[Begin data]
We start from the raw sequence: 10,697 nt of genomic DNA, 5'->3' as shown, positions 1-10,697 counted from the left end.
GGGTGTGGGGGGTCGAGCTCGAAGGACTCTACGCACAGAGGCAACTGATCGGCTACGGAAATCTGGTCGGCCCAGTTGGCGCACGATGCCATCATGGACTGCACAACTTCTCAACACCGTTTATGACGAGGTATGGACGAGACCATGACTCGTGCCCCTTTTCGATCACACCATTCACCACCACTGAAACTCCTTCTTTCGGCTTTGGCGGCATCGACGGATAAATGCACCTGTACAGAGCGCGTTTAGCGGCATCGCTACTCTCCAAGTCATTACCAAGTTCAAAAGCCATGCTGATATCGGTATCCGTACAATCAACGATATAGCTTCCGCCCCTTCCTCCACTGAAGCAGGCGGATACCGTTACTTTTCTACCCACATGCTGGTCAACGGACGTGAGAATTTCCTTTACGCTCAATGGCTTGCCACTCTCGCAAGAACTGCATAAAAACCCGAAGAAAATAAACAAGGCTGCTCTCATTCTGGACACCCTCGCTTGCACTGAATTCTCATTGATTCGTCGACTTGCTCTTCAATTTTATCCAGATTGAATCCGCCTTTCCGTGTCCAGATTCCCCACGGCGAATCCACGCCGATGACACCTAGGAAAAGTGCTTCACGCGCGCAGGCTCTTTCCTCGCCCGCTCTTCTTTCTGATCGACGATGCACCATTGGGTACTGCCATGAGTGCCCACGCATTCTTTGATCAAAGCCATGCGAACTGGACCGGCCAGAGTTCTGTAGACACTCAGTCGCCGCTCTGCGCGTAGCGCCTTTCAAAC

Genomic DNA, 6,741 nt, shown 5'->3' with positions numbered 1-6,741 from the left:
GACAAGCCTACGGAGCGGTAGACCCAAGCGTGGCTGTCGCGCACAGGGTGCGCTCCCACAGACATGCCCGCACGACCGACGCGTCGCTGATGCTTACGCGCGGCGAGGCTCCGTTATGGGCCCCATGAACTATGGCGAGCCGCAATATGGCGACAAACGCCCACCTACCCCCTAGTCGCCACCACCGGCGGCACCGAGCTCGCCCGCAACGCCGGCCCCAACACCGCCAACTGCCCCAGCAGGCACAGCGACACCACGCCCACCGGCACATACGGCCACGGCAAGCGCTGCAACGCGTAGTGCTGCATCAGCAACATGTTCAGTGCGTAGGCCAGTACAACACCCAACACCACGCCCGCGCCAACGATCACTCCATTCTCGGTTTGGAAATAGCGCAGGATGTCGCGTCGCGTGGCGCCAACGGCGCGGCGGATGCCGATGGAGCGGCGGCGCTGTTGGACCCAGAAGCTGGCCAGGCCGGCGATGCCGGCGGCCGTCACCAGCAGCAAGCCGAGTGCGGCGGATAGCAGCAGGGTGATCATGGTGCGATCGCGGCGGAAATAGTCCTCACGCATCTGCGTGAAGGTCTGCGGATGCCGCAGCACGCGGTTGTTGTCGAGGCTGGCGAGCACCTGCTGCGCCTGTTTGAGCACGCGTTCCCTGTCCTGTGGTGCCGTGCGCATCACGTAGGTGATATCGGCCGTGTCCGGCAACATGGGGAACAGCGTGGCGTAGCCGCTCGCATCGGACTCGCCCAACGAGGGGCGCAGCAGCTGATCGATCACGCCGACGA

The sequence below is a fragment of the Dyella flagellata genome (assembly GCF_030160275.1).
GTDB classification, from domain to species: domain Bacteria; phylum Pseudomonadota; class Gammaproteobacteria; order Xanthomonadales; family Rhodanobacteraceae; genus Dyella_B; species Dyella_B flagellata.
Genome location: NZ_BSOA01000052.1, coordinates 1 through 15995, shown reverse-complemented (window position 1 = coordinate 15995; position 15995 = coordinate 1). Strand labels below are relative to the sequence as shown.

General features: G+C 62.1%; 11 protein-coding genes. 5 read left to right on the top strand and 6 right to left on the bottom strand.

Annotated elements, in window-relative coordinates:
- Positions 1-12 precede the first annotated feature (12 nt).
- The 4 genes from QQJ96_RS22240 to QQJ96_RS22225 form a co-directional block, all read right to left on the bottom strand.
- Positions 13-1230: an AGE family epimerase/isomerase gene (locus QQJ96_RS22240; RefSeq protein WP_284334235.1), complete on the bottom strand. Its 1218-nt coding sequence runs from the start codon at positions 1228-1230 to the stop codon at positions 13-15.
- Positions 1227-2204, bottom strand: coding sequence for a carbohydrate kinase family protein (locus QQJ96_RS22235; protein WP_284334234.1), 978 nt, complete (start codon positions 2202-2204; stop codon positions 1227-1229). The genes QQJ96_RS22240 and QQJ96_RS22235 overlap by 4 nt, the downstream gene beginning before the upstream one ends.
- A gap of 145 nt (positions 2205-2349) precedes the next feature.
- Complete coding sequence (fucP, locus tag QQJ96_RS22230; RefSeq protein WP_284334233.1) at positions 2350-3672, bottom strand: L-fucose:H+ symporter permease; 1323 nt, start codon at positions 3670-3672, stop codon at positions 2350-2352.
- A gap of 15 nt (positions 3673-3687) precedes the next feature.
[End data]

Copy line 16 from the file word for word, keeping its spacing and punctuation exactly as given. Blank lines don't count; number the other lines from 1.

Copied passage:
- A gap of 15 nt (positions 3673-3687) precedes the next feature.